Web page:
Relying on a single measurement of prenatal air for our exposure matrix is limited. However, because measurements during the second and third trimesters were correlated (Choi et al. 2008), we considered the single monitoring time point to be a reasonable indicator of prenatal exposure via inhalation over the last two trimesters of pregnancy. Despite known seasonal variation in air pollution levels related to heating with coal in Krakow (Choi et al. 2008), the potential effect of season on our results was mitigated by the fact that monitoring was evenly distributed across seasons (n = 86, 81, 85, and 92 mothers monitored in spring, summer, fall, and winter, respectively). We also considered the limitation of using a 48-hr monitoring period to represent a longer continuous exposure period. However, we found no effect modification by trimester of PAH monitoring, PAH monitoring season, or season of birth on any of our findings. We also did not make the assumption that the second and/or third trimesters of pregnancy are the most vulnerable periods with respect to brain development. The first trimester may be equally or more important.
To our knowledge, there has only been one prior epidemiologic study reporting an inverse association between prenatal exposure to PAH and child intelligence at 5 years of age, and that study is from our center’s ongoing cohort study in NYC (Perera et al. 2009b). By design, all variables were measured similarly in NYC and Krakow except for the neurodevelopment assessment tool used (RCPM in Krakow vs. the WPPSI-R score in NYC). The NYC study included African Americans and Dominican Americans; the Krakow study participants were Caucasians. Data on the home caretaking environment were available only in NYC. A further limitation of the Krakow study is the fact that the data on maternal intelligence were available only for a subset of the participants.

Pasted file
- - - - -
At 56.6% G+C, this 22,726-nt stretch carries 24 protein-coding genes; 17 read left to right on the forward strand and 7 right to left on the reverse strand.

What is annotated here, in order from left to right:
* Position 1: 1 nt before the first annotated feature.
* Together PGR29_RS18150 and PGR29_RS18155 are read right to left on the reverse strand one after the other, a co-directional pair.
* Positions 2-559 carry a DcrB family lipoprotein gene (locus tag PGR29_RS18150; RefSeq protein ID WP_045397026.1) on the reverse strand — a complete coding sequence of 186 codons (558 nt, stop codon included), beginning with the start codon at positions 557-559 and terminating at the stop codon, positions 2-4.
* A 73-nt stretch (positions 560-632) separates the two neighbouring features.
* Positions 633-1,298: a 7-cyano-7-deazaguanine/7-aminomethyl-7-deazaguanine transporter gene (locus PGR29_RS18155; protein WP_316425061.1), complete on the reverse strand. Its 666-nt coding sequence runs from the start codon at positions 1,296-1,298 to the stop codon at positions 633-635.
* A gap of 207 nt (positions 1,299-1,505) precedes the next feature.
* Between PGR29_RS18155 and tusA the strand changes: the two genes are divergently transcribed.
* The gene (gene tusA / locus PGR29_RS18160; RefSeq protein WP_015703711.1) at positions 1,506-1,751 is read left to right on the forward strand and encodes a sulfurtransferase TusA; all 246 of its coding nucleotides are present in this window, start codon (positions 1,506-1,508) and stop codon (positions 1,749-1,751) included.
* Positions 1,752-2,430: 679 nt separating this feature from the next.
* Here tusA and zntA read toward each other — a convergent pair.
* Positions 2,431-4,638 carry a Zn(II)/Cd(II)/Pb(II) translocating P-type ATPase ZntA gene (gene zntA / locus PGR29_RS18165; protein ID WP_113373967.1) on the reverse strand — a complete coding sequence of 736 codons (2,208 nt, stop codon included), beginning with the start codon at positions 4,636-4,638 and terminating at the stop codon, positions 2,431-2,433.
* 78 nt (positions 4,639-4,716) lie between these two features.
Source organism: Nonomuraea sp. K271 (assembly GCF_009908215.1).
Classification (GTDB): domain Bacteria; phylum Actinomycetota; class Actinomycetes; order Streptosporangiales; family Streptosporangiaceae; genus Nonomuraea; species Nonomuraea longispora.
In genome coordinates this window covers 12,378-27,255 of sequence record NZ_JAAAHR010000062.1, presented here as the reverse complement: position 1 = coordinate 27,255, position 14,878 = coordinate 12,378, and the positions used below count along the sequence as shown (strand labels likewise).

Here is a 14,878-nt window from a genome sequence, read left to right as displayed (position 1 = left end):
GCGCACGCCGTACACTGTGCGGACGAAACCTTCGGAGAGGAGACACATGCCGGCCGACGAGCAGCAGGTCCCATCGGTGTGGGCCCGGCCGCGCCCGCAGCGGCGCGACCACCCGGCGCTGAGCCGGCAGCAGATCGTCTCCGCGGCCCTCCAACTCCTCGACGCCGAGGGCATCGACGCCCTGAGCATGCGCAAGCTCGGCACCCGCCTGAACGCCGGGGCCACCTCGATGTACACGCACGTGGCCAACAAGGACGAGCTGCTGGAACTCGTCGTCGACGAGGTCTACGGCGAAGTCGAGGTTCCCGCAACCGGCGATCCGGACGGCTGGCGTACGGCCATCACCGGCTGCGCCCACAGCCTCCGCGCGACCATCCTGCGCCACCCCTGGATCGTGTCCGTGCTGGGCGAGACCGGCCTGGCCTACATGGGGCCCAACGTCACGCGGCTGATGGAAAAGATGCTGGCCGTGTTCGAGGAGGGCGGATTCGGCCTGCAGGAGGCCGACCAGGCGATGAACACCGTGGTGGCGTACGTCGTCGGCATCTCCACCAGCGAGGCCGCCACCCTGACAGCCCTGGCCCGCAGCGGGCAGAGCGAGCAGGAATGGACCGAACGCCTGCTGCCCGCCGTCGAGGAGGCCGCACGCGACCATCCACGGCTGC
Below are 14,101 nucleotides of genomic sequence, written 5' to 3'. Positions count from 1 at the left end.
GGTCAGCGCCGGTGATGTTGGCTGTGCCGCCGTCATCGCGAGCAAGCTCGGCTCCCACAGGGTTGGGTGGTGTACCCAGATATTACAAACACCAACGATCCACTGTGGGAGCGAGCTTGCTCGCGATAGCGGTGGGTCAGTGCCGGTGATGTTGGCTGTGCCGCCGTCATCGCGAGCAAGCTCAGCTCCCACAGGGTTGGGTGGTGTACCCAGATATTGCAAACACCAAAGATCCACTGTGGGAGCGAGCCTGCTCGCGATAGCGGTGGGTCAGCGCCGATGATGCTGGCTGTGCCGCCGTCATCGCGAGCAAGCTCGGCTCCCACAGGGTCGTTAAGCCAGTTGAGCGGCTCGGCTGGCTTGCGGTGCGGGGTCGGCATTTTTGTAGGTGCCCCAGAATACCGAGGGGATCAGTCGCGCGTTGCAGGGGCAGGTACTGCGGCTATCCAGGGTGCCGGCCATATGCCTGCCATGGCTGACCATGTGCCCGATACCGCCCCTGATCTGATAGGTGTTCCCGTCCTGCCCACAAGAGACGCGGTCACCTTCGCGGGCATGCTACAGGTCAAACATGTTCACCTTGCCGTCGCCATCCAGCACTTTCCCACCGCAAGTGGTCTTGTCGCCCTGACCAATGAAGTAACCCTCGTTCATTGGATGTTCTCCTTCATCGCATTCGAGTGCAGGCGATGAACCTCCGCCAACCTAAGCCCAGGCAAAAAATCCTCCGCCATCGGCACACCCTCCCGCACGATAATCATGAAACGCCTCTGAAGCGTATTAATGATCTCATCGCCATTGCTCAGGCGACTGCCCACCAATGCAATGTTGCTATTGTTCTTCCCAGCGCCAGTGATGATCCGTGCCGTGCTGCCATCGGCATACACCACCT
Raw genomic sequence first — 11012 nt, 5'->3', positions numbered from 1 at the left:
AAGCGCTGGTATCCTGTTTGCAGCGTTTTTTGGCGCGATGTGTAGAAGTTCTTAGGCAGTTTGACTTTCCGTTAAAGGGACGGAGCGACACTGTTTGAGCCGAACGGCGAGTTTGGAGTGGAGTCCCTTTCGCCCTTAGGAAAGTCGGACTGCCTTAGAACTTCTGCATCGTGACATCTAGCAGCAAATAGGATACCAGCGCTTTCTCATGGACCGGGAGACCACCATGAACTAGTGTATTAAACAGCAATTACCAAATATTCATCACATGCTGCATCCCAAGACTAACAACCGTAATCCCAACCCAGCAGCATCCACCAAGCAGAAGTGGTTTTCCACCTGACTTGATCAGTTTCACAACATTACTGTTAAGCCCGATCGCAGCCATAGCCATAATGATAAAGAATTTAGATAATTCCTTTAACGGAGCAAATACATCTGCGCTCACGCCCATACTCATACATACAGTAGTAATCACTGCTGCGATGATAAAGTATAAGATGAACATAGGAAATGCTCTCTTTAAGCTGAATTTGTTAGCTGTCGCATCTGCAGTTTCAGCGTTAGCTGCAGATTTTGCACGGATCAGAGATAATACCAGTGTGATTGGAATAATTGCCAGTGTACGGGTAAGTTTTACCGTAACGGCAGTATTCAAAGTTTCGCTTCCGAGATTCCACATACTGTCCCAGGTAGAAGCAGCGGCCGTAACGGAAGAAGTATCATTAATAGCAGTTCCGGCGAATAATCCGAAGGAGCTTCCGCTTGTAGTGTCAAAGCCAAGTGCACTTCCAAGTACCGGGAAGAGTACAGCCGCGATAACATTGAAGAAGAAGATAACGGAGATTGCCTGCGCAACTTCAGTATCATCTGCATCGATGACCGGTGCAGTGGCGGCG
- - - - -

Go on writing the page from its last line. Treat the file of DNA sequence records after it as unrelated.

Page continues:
Nonetheless, the results of the two cohort studies, one in African Americans and Dominicans and the other in Caucasians, are generally consistent, both across the full range of exposure and restricting to the common, lower range. To compare the two different studies, we standardized the exposure effect sizes (β/SE) and found that they were similar in the two cohorts at age 5 years: –2.06 [95% confidence interval (CI), –4.02 to –0.1] on RCPM in Krakow (entire range) compared with –2.63 (95% CI, –4.59 to –0.67) for Full Scale IQ in the NYC cohort (Perera et al. 2009b). Restricting to the common, lower-exposure range, the standardized exposure effect size (β/SE) was –2.56 (95% CI, –4.52 to –0.6) on RCPM in Krakow, indicating general consistency of results across these two different cohorts at 5 years of age. Because the NYC and Krakow cohorts represent a wide range of exposures experienced in many other urban areas, study results in Krakow and NYC are relevant to other populations worldwide.